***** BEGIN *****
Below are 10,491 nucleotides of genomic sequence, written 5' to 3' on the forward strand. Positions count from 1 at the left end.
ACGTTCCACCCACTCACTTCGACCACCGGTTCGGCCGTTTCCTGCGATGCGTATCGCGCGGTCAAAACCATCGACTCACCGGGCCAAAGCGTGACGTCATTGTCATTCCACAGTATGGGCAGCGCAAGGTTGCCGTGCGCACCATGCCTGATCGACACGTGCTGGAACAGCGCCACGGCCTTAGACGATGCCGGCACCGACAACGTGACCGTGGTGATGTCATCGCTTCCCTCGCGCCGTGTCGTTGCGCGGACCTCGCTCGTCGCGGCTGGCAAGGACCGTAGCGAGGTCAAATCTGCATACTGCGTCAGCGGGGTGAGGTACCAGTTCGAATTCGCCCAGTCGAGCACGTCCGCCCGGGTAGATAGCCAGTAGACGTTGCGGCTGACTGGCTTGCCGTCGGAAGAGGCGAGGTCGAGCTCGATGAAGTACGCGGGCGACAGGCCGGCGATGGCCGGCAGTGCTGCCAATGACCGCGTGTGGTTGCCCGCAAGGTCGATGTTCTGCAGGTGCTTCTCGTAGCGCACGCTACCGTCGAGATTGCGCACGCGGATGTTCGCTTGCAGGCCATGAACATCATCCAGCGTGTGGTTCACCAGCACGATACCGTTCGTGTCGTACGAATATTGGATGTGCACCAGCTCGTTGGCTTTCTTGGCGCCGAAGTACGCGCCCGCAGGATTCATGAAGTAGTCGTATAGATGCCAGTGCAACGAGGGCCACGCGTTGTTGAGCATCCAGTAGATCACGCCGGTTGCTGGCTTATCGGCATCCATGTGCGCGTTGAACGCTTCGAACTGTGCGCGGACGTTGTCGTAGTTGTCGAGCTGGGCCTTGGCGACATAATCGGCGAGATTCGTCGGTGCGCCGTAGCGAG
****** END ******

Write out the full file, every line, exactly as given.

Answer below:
Below are 10,491 nucleotides of genomic sequence, written 5' to 3' on the forward strand. Positions count from 1 at the left end.
ACGTTCCACCCACTCACTTCGACCACCGGTTCGGCCGTTTCCTGCGATGCGTATCGCGCGGTCAAAACCATCGACTCACCGGGCCAAAGCGTGACGTCATTGTCATTCCACAGTATGGGCAGCGCAAGGTTGCCGTGCGCACCATGCCTGATCGACACGTGCTGGAACAGCGCCACGGCCTTAGACGATGCCGGCACCGACAACGTGACCGTGGTGATGTCATCGCTTCCCTCGCGCCGTGTCGTTGCGCGGACCTCGCTCGTCGCGGCTGGCAAGGACCGTAGCGAGGTCAAATCTGCATACTGCGTCAGCGGGGTGAGGTACCAGTTCGAATTCGCCCAGTCGAGCACGTCCGCCCGGGTAGATAGCCAGTAGACGTTGCGGCTGACTGGCTTGCCGTCGGAAGAGGCGAGGTCGAGCTCGATGAAGTACGCGGGCGACAGGCCGGCGATGGCCGGCAGTGCTGCCAATGACCGCGTGTGGTTGCCCGCAAGGTCGATGTTCTGCAGGTGCTTCTCGTAGCGCACGCTACCGTCGAGATTGCGCACGCGGATGTTCGCTTGCAGGCCATGAACATCATCCAGCGTGTGGTTCACCAGCACGATACCGTTCGTGTCGTACGAATATTGGATGTGCACCAGCTCGTTGGCTTTCTTGGCGCCGAAGTACGCGCCCGCAGGATTCATGAAGTAGTCGTATAGATGCCAGTGCAACGAGGGCCACGCGTTGTTGAGCATCCAGTAGATCACGCCGGTTGCTGGCTTATCGGCATCCATGTGCGCGTTGAACGCTTCGAACTGTGCGCGGACGTTGTCGTAGTTGTCGAGCTGGGCCTTGGCGACATAATCGGCGAGATTCGTCGGTGCGCCGTAGCGAG